The Paradox of Minecraft

Being a parent of school-age kids means you have to curb your desire to force them to only do things that are “good” for them. You know what I mean. You don’t want your kids to A)Watch lots of TV B)Use foul language C) Play violent video games D)Eat unhealthy food E)And so on.

But my whole notion of what’s good for my kids has been turned upsidedown by my son’s introduction to the video game Minecraft.

Minecraft is not a violent video game, even though people do get killed and kill others. Apparantly, there’s a game mode called “survival” in which you are placed in danger and… well, get killed a lot, though there must be some ressurection mode since it never seems to cause Nicholas to stop playing.

Over the course of 2-3 months, his devotion to the game has approached obsession. He’s been a very good reader since he was able to read at all, but Nicholas hasn’t read a book in two months. He likes to play Minecraft on my work computer, which is why he meets me at the door when I return home from work. It’s my computer that gets the warm welcome.

He goes outside less. He gets less exercise and seems to spend each free minute in the a room with a computer. Maybe I should be alarmed. But here’s where it gets complicated.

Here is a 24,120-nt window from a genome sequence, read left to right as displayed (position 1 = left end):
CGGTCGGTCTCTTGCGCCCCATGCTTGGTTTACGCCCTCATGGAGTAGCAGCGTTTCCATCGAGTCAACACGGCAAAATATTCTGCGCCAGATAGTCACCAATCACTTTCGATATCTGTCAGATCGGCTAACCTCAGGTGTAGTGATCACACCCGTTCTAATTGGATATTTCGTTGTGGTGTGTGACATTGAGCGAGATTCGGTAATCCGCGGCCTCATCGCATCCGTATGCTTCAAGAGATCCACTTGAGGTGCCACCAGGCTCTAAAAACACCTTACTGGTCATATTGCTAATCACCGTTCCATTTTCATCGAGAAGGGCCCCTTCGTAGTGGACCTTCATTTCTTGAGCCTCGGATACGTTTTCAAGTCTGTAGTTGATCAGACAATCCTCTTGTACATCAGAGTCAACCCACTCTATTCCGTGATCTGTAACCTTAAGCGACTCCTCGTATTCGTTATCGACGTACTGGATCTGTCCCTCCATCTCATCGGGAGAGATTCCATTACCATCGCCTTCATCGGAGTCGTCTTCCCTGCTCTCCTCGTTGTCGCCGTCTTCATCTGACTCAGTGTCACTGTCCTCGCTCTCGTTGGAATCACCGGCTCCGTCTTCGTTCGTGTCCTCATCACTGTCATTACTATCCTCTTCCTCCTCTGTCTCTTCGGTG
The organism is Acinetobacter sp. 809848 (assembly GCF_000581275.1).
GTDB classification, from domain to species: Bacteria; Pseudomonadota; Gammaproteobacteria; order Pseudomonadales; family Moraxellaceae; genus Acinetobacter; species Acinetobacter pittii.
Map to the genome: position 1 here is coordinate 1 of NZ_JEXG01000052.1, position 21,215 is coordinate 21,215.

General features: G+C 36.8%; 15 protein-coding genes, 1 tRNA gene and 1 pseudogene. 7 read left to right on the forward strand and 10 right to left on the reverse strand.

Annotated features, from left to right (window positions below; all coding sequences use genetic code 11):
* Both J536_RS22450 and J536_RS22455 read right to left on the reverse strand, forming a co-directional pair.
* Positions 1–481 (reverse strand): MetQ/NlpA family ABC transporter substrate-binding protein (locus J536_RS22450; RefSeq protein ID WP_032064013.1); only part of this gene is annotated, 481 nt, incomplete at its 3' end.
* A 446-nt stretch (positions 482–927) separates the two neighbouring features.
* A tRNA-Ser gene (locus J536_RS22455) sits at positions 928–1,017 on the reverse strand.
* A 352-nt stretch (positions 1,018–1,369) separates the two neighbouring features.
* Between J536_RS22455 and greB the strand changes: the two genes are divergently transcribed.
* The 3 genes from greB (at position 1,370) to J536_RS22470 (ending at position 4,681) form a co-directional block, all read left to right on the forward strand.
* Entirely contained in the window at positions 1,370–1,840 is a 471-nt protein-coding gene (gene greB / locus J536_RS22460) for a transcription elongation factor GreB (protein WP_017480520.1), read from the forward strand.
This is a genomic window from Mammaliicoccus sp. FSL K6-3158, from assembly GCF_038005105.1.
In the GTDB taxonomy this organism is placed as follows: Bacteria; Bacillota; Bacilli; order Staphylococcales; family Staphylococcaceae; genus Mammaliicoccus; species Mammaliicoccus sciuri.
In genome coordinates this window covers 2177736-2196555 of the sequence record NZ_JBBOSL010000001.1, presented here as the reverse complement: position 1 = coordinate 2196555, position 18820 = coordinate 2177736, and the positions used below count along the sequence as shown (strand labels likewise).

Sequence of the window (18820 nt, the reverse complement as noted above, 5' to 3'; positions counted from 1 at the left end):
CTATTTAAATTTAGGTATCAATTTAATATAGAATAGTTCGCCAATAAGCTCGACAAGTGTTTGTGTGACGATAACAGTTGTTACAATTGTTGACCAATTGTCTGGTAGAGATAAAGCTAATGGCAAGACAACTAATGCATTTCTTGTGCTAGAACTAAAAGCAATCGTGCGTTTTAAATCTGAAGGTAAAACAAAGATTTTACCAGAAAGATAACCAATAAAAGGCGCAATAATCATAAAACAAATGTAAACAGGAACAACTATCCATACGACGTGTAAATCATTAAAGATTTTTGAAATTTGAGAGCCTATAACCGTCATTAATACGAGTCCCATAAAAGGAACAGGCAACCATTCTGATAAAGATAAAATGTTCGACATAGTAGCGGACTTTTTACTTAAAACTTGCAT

Minecraft is a game of building things. You create a world for yourself with a home, mountains, rivers and farms. In fact, depending on the number of servers you use, you can create multiple realities. To build things you need to gather materials, and there’s a trick to that, of course. It’s not exactly engineering school, but you can imagine the creativity and learning that comes with this thing.

Minecraft has taught my son more about using a computer than I ever thought he’d know by now. Customizing the game requires installation of certain mods, or modifications. We recently saw him investigating and learning ways to add mods by downloading instructional videos from Youtube… again, something he’d never done.

Above all, this has, in a strange way, made my son more social.

A few years ago, a diagnosis landed Nicholas on the autism spectrum. He’s on the upper end. But he’s socially awkward and has few friends.

Minecraft has given him a common language he can use with his peers. It’s something that he can talk about excitedly. Like lots of video games, Minecraft can be a shared experience that people can play on a computer network. He sees his friends online. They help him build stuff and they admire each-other’s creations.

Maybe I would feel better if he and his friends were building stuff out of junk in the backyard. They’d get some sun and exercise. But how can I complain about a computer game that’s brought him out socially, and put him together with other kids like nothing else has done before.

So there he sits at the computer, sometimes for hours. I eventually tell him he’s got to get out and ride his bike or play in the canyon, even though I know that will soon be over and he’ll be back to turn on the computer and re-enter the world of Minecraft.

A summer with computer games is a reality I never knew as a kid. As a parent, I’ve made a negotiated settlement with it. And I’ll assume my son’s next obsession is one I’m more familiar with.

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